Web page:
Table 2 shows the sectoral shares in regional output, revealing the important role of some activities in relatively specialized regions: the dominant role of agriculture in Drâa-Tafilalet (27.5% of total regional output), Beni Mellal (25.6%) and Fès-Meknès (21.7%); fishing in Dahla-Oued Eddahab (38.6%); mining in Beni Mellal (21.%); food industry in Souss-Massa (21.1%); and the relevance of the public administration in the more remote regions of the south: Guelmin-Oued Noun (28.0%), Laayoune-Sakia Le Hamra (27.7%) and Dakhla-Oued Eddahab (20.7%).

Relative regional specialization can also be assessed by the calculation of the sectoral location quotients, as presented in Table 3. The highlighted cells identify sectors relatively concentrated in specific regions, i.e. sectors for which their share in total regional output is greater than the respective shares in national output (location quotient greater than unit).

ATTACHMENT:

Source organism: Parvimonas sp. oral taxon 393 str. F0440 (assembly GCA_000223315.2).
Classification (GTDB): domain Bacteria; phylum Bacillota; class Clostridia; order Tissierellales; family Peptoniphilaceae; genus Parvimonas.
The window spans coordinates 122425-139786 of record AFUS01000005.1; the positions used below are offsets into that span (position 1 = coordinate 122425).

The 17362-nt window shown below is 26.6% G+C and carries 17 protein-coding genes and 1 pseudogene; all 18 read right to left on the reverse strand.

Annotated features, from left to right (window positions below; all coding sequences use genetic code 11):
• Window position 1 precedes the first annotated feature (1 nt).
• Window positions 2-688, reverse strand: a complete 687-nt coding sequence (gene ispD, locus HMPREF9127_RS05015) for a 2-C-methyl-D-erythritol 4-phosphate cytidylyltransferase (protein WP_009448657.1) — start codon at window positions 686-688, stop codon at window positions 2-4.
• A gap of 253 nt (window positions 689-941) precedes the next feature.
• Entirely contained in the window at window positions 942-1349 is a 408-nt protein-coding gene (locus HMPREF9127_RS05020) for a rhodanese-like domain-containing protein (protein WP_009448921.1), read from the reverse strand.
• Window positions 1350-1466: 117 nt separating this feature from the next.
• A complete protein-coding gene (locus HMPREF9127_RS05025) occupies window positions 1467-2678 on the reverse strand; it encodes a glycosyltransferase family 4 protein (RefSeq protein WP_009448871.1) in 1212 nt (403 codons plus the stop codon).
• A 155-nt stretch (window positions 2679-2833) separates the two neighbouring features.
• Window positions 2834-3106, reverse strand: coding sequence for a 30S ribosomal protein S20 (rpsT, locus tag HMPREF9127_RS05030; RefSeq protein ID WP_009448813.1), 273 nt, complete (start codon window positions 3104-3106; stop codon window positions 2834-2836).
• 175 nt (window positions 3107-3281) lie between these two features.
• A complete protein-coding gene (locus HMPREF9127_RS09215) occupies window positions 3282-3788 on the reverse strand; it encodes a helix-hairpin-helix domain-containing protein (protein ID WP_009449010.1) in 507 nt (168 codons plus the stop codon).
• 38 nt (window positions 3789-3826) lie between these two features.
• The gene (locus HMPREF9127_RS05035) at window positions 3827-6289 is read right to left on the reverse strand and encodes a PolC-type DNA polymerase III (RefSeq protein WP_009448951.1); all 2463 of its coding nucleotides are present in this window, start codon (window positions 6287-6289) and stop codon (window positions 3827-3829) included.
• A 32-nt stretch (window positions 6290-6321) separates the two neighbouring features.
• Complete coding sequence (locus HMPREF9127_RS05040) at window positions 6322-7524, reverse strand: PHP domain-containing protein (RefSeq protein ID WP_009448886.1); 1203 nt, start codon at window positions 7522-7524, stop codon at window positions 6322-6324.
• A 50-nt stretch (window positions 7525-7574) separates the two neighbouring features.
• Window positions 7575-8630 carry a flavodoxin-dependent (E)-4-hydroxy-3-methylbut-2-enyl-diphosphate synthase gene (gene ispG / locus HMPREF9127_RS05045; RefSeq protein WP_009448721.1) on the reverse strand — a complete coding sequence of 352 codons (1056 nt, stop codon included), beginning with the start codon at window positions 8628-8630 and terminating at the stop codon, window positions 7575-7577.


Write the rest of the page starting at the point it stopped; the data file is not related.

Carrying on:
Table 1. Regional Structure of Sectoral Output: Morocco, 2013

Source: Haddad et al. (2016)

Table 2. Sectoral Structure of Regional Output: Morocco, 2013

Source: Haddad et al. (2016)

Table 3. Location Quotients: Morocco, 2013

Source: Haddad et al. (2016)  Total linkages

The indicators described above are based on sectoral and regional shares of the IIOM-MOR, which only measure the regional distribution of economic activity in the country. In this section, a comparative analysis of regional economic structures is carried out. Production linkages between sectors are considered through the analysis of the intermediate inputs portion of the interregional input-output database. The purpose remains the comparison of economic structures rather than an evaluation of the methods of analysis themselves.

We can measure the importance of the sectors in terms of production generation in the economy using the pure linkage approach.[3][4] The Pure Total Linkage Index in Figure 2 takes into consideration the productive structure – both direct and indirect production linkage are captured – and the relative size of the sectors in each one of the Moroccan regions. The values are normalized by dividing the pure linkage in each sector by the average value of the pure linkage for the whole economy. The values provide useful information to rank the sectors and regions in groups by their order of importance.